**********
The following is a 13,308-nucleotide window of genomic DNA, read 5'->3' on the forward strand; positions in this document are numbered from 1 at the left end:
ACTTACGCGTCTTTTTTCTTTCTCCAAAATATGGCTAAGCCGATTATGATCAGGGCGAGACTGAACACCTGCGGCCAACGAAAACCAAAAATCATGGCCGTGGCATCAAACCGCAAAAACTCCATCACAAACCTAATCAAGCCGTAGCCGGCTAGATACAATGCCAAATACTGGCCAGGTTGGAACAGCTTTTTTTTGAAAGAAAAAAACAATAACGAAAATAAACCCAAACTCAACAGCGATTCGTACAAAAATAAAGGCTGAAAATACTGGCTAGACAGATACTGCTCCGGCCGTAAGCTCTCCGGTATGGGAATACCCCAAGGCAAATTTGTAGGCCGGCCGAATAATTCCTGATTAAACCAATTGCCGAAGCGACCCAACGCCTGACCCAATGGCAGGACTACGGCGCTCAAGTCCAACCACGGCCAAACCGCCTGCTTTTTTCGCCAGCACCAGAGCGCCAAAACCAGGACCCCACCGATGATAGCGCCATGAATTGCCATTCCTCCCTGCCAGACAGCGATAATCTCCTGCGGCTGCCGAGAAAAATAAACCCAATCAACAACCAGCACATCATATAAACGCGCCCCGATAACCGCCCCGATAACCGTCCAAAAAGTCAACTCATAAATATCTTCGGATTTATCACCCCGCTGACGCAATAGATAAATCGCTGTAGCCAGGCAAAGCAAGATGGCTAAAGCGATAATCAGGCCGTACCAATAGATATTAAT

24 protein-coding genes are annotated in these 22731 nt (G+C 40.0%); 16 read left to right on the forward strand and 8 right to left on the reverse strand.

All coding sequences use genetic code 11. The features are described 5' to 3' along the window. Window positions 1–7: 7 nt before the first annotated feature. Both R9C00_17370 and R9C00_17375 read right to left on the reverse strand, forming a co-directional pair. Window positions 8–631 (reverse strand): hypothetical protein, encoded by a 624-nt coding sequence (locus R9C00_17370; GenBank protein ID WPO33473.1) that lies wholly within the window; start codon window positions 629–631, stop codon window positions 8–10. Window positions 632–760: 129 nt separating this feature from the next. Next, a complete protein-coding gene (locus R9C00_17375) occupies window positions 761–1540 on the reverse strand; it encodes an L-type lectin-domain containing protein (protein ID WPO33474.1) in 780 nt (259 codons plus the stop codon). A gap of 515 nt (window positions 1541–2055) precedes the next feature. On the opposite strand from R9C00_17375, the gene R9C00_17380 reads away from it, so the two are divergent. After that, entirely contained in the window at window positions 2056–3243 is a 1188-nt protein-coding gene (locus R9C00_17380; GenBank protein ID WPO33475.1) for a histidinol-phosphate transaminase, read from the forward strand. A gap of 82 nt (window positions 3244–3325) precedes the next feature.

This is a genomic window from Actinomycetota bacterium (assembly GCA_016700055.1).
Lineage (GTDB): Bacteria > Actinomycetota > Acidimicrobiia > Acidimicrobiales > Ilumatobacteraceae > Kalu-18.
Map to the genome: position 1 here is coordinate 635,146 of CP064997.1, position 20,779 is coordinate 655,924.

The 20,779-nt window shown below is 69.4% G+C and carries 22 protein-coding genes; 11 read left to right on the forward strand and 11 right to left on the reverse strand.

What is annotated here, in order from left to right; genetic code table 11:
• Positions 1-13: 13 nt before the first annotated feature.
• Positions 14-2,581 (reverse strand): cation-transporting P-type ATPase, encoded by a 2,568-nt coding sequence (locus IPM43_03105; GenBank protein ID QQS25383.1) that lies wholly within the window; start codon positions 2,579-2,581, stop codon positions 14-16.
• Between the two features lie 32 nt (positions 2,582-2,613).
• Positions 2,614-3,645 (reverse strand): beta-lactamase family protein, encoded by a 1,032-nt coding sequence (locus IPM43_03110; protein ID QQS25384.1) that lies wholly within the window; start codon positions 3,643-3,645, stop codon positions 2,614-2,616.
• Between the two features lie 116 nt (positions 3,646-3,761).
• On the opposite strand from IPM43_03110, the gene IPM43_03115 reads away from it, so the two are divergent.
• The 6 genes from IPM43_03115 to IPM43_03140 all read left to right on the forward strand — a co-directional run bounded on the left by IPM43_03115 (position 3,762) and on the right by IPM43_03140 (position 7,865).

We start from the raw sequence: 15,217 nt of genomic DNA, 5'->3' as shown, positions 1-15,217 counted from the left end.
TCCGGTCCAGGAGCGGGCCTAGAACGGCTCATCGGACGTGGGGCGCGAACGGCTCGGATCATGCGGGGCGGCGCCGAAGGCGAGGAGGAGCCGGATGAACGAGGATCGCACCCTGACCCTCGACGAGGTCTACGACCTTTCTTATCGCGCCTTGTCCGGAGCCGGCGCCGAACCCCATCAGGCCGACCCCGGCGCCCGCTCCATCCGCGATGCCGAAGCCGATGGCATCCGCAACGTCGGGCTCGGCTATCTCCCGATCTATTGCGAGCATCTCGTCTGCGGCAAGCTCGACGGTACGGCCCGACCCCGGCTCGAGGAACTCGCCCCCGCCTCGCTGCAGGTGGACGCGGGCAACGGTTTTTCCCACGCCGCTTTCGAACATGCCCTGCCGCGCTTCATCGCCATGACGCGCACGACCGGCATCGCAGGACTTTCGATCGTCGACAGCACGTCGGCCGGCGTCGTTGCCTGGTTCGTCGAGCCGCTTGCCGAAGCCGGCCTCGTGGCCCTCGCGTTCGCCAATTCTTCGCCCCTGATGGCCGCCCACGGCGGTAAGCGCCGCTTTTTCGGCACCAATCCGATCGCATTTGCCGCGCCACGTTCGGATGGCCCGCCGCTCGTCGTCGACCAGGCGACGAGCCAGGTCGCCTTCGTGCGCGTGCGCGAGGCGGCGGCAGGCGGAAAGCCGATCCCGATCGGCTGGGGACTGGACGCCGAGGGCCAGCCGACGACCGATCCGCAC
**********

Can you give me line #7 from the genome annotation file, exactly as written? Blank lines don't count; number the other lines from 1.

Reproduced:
Map to the genome: position 1 here is coordinate 635,146 of CP064997.1, position 20,779 is coordinate 655,924.